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OSGI

Introduction
General Setup
The Jetty OSGi Container
Deploying Bundles as Webapps
Deploying Bundles as Jetty ContextHandlers
Deploying Services as Webapps
Deploying Services as ContextHandlers
Support for the OSGi Service Platform Enterprise Specification
Using JSPs
Using Annotations/ServletContainerInitializers

Introduction

The Jetty OSGi infrastructure provides a Jetty container inside an OSGi container. Traditional JavaEE webapps can be deployed, in addition to Jetty ContextHandlers, along with OSGi web bundles. In addition, the infrastructure also supports the OSGi HttpService interface.

General Setup

All of the Jetty jars contain manifest entries appropriate to ensure that they can be deployed into an OSGi container as bundles. You will need to install some jetty jars into your OSGi container. You can always find the jetty jars either in the maven central repository, or you can download a distribution of jetty. Here's the minimal set:

Table 28.1. Bundle Name Mapping

JarBundle Symbolic Name
jetty-utilorg.eclipse.jetty.util
jetty-httporg.eclipse.jetty.http
jetty-ioorg.eclipse.jetty.io
jetty-securityorg.eclipse.jetty.security
jetty-serverorg.eclipse.jetty.server
jetty-servletorg.eclipse.jetty.servlet
jetty-webapporg.eclipse.jetty.webapp
jetty-deployorg.eclipse.jetty.deploy
jetty-xmlorg.eclipse.jetty.xml
servlet-api (minimum version 3.1.0)javax.servlet-api
jetty-schemas (minimum version 3.1.M0)org.eclipse.jetty.schemas

The Jetty OSGi Container

The jetty-osgi-boot jar

Now that you have the basic set of Jetty jars installed, you can install the jetty-osgi-boot.jar bundle, downloadable from the maven central repo here.

This bundle will instantiate and make available the Jetty OSGi container.

Customizing the Jetty Container

Before going ahead with the install, you may want to customize the Jetty container. In general this is done by a combination of System properties and the usual jetty xml configuration files. The way you define the System properties will depend on which OSGi container you are using, so ensure that you are familiar with how to set them for your environment. In the following examples, we will assume that the OSGi container allows us to set System properties as simple name=value pairs.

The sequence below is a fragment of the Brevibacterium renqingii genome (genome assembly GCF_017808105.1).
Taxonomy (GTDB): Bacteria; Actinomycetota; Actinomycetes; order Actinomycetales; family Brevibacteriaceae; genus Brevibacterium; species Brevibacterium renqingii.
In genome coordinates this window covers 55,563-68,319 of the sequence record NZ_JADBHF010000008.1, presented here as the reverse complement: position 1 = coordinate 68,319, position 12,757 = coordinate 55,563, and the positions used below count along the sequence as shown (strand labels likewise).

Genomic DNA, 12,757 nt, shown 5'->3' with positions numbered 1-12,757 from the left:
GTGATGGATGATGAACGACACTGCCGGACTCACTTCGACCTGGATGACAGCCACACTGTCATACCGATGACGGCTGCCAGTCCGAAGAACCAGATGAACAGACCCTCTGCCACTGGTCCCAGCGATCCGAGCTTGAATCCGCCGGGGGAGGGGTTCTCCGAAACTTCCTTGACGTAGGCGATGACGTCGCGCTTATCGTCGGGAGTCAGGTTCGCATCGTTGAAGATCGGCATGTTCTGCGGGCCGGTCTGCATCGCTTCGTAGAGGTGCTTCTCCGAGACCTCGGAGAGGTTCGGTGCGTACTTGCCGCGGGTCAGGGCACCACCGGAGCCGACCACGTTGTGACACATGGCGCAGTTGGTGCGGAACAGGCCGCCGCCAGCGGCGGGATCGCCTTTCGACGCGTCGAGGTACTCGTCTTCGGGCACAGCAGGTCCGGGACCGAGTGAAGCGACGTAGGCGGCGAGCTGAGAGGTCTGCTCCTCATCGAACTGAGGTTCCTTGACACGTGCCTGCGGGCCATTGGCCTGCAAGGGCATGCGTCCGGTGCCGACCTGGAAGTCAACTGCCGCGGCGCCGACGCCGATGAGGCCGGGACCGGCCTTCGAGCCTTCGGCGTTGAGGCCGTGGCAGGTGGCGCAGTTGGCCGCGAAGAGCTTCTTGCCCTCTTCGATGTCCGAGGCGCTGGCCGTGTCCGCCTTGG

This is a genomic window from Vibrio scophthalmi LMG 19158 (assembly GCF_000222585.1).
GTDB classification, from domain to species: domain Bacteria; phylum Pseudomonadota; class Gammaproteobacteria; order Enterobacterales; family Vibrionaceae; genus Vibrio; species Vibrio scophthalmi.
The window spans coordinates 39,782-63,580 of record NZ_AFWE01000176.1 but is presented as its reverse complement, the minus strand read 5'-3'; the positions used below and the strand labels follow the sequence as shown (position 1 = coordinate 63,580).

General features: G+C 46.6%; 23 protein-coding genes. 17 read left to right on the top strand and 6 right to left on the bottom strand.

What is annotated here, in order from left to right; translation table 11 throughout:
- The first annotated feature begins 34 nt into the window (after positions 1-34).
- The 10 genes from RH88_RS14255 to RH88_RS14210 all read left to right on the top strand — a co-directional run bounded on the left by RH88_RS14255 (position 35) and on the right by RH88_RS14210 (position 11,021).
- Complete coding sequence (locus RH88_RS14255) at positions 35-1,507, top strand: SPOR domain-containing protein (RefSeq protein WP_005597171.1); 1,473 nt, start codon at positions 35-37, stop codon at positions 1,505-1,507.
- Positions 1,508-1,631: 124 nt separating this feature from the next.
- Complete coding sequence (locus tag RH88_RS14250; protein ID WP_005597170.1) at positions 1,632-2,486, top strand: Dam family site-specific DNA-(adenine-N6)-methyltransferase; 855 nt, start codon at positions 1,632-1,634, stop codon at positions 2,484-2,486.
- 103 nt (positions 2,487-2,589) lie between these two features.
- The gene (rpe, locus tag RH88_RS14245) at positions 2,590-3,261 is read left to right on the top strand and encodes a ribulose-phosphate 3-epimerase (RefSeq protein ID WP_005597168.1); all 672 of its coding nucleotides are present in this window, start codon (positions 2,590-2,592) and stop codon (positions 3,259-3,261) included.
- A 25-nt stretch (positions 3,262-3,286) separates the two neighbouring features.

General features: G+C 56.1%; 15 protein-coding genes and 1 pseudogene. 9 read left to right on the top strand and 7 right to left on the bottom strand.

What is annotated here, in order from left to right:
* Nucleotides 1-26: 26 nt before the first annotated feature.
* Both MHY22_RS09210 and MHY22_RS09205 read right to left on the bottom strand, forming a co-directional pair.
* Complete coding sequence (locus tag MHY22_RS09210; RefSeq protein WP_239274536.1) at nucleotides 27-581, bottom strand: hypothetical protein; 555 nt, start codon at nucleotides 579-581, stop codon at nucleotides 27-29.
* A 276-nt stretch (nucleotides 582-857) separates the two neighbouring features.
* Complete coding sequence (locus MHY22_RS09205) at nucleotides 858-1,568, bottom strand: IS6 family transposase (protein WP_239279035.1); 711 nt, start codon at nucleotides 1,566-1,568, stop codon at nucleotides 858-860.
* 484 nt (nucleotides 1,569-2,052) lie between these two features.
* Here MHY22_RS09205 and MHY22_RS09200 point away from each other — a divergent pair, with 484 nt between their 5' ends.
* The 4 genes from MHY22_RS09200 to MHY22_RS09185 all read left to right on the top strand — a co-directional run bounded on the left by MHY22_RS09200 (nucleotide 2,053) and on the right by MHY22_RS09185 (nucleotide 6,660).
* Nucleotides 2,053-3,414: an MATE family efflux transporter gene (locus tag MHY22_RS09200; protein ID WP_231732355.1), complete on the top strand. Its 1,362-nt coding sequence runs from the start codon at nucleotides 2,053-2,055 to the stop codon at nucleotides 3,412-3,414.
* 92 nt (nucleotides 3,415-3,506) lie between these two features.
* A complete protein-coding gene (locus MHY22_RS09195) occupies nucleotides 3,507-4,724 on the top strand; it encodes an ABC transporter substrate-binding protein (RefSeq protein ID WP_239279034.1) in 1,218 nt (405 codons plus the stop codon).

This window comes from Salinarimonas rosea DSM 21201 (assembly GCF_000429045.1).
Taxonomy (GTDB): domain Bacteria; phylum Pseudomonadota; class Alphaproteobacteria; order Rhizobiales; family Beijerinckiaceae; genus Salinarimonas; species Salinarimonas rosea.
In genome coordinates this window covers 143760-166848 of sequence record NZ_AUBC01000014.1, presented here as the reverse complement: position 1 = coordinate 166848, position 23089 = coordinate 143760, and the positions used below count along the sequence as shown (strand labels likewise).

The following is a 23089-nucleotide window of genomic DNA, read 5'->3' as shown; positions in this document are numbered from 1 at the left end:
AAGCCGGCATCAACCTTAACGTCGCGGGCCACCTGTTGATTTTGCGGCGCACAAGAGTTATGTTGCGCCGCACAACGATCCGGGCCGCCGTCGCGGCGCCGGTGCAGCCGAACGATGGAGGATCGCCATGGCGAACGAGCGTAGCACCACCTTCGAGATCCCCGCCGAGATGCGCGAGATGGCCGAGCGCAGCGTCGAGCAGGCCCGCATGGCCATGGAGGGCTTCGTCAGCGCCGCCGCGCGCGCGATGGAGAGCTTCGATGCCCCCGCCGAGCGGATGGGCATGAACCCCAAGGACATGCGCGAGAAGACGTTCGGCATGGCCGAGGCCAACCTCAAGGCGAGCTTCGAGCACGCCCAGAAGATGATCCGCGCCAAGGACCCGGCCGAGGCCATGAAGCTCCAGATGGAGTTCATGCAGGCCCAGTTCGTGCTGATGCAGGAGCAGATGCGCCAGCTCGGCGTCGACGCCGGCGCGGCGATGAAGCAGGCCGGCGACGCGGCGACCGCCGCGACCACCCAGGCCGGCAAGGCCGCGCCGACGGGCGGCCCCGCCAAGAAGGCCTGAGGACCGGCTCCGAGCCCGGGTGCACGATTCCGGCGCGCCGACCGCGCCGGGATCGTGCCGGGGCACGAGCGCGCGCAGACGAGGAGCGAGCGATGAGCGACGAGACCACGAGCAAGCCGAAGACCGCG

The available System properties are:

jetty.port

If not specified, this defaults to the usual jetty port of 8080.

jetty.home

Either this property or the jetty.home.bundle must be specified. This property should point to a file system location that has an etc/ directory containing xml files to configure the Jetty container on startup. For example:

Where /opt/custom/jetty contains:

jetty.home.bundle

Either this property or the jetty.home property must be specified. This property should specify the symbolic name of a bundle which contains a directory called jettyhome/. The jettyhome/ directory should have a subdirectory called etc/ that contains the xml files to be applied to Jetty on startup. The jetty-osgi-boot.jar contains a jettyhome/ directory with a default set of xml configuration files. Here's how you would specify it:

Here's a partial listing of that jar that shows you the names of the xml files contained within it:

jetty.etc.config.urls

This specifies the paths of the xml files that are to be used. If not specified, they default to:

Note that the paths can either be relative or absolute, or a mixture. If the path is relative, it is resolved against either jetty.home or jetty.home.bundle, whichever was specified. You can use this ability to mix and match jetty configuration files to add functionality, such as adding in a https connector. Here's an example of adding a https connector, using the relevant files from the jetty-distribution in /opt/jetty:

Note that regardless of whether you set the jetty.home or jetty.home.bundle property, when Jetty executes the configuration files, it will set an appropriate value for jetty.home so that references in xml files to <property name="jetty.home"> will work. Be careful, however, if you are mixing and matching relative and absolute configuration file paths: the value of jetty.home is determined from the resolved location of the relative files only.

The Jetty Container as an OSGi Service

You can now go ahead and deploy the jetty-osgi-boot.jar into your OSGi container. A Jetty Server instance will be created, the xml config files applied to it, and then published as an OSGi service. Normally, you will not need to interact with this service instance, however you can retrieve a reference to it using the usual OSGi API:

The Server service has a couple of properties associated with it that you can retrieve using the org.osgi.framework.ServiceReference.getProperty(String) method:

managedServerName

The Jetty Server instance created by the jetty-osgi-boot.jar will be called "defaultJettyServer"

jetty.etc.config.urls

The list of xml files resolved from either jetty.home or jetty.home.bundle/jettyhome

Adding More Jetty Servers